A Forest in the Clouds

A Forest in the Clouds
© 2018 John Fowler
336 pages

John Fowler’s A Forest in the Clouds is his account of studying gorillas alongside famous naturalist Dian Fossey.   Although I picked it up for the gorillas (as one would), the memoir is overwhelmed by Fossey, who by Fowler’s account was an astonishingly eccentric and belligerent woman who viewed the science lab as a necessary evil to allow her to live on the mountain near the wildlife she loved.  Fowler presents Fossey as a  mercurial  control freak who regarded any gathering of students as a potential mutiny and waged a private war against local poachers.  Fowler contends that Fossey had little use for most people, especially the locals who she constantly verbally abused (employing both sounds imitating the gorillas and a polyglot mishmash of profanities to do so), and the amount of time readers spend in this unpleasant company does not make for an enjoyable  book. The narrative is easy to read, but the poor gorillas are nearly relegated to the background;  Fowler writes about what they’re doing often enough, but there’s little to learn about them here, besides the fact that their noses can be used like fingerprints, and they have no qualms about peeing all over a human they’re affectionately holding on to.  I’ve never read anything else about Fossey, so I don’t know if Fowler’s memory is perfect or exaggerating Fosser any. I’ll say this, though: my attempt to find background info on the African setting let me to this stunning photo.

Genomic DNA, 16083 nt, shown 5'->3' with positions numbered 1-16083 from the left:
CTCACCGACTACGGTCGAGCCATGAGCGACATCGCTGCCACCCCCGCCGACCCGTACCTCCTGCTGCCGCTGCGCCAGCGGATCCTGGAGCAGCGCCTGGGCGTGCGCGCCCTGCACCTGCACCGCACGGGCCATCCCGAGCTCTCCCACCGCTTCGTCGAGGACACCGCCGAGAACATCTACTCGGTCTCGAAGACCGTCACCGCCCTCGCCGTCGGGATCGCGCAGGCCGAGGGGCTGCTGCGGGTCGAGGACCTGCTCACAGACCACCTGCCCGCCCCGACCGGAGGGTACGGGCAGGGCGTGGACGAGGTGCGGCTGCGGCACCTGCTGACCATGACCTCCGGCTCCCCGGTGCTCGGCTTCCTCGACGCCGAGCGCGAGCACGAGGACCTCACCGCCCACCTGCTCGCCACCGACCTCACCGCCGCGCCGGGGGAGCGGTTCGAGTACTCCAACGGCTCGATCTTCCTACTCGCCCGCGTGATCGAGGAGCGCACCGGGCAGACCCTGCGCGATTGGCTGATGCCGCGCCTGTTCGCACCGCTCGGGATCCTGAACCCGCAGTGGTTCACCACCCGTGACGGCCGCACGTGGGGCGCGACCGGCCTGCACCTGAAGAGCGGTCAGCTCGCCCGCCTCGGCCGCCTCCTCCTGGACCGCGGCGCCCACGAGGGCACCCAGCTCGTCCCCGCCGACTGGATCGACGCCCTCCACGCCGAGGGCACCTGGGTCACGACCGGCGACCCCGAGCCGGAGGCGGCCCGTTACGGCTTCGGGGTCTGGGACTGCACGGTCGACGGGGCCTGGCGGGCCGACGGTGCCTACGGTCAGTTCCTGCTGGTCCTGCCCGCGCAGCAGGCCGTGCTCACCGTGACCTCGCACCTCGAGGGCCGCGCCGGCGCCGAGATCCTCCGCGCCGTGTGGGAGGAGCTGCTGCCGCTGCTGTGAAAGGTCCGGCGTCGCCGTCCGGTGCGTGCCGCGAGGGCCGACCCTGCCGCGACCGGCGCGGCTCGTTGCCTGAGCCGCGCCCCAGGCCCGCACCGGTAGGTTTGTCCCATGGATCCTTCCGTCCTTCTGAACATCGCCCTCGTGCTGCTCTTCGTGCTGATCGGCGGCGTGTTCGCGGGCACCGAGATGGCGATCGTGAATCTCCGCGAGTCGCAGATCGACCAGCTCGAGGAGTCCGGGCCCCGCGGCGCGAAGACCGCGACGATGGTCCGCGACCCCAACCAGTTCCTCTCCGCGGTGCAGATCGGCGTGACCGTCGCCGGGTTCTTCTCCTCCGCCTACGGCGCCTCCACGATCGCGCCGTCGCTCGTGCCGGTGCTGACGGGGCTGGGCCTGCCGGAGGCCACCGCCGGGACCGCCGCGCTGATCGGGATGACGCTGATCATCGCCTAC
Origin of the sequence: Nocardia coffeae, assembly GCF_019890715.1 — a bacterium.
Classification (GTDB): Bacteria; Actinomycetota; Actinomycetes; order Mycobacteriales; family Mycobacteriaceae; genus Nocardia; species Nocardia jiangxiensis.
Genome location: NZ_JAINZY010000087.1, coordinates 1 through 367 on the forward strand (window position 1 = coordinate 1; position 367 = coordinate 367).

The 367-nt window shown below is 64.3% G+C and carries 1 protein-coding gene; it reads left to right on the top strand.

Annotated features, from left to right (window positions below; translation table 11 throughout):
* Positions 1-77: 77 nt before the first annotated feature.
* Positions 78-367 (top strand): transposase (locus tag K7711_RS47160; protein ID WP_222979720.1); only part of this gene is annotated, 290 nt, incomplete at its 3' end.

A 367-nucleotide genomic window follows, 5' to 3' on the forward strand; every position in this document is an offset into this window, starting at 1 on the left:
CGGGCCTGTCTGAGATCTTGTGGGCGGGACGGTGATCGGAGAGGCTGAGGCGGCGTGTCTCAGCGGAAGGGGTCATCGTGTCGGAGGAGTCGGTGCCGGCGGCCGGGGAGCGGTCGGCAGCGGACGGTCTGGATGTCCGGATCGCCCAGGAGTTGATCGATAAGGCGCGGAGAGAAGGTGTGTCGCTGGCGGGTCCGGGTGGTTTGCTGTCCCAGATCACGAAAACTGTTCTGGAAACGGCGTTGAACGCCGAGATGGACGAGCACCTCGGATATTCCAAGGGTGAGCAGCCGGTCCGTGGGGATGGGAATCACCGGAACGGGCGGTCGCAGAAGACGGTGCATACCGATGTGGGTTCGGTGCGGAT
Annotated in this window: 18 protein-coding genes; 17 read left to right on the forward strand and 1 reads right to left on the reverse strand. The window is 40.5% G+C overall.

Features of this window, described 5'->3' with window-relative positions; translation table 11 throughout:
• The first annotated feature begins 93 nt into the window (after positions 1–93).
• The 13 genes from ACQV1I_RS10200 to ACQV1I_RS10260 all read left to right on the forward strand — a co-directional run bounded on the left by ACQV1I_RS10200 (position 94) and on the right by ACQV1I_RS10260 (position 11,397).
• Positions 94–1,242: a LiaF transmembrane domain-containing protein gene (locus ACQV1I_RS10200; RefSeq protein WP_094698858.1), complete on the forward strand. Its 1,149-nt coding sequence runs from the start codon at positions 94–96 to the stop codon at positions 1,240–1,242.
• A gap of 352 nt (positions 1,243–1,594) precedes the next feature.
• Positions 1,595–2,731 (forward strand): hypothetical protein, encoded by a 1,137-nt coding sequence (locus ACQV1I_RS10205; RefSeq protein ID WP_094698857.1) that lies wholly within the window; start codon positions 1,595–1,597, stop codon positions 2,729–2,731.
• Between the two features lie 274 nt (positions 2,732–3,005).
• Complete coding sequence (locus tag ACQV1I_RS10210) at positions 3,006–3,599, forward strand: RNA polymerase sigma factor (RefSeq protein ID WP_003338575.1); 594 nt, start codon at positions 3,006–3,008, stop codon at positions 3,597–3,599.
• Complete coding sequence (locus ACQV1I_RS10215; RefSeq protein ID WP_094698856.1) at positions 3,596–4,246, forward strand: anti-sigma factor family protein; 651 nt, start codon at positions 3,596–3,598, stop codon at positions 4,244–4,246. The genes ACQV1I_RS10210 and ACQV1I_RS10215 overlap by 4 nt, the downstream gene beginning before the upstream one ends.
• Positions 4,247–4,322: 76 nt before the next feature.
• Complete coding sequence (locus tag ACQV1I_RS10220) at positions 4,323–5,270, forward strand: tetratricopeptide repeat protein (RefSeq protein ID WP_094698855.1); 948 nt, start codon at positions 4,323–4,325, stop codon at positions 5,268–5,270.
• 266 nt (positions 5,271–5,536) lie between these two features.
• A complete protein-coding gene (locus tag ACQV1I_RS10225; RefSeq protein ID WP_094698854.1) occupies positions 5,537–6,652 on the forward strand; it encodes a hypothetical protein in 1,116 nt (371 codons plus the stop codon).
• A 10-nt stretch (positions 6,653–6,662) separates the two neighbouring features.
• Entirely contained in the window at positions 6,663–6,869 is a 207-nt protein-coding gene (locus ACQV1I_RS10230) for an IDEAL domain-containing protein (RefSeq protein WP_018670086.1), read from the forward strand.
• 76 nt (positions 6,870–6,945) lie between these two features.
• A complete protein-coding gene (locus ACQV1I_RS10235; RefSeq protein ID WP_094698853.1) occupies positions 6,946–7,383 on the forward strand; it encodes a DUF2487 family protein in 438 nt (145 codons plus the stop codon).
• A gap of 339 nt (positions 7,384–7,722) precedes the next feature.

About smellincoffee

Citizen, librarian, reader with a boundless wonder for the world and a curiosity about all the beings inside it.
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6 Responses to A Forest in the Clouds

  1. mudpuddle says:

    what a photograph! one can see how mythology got started!

  2. Brian Joseph says:

    I never knew much about Fossey‘s personality. It is both interesting and troubling If is is accurate. I just finished Richard Wrangham‘s The Goodness Paradox. There is a lot in that book about primate behavior. It is a fascinating subject. Too bad that this book fell short in that area.

  3. Stephen says:

    I know the name Wrangham, but hadn't heard of that book before. Thanks for mentioning it! Seems like a must-read for me.

  4. Interesting perspective on Fossey. I know nothing of her except that she studied gorillas, was murdered, and buried in the graveyard with the gorillas she had loved so much. Interesting to read about that side of her, and makes her murder all the more curious.

  5. Stephen says:

    Fowler says he wasn't surprised that she was murdered, given her antagonistic relationship with the communities off the mountain, but I just don't know how much credence to give his account.

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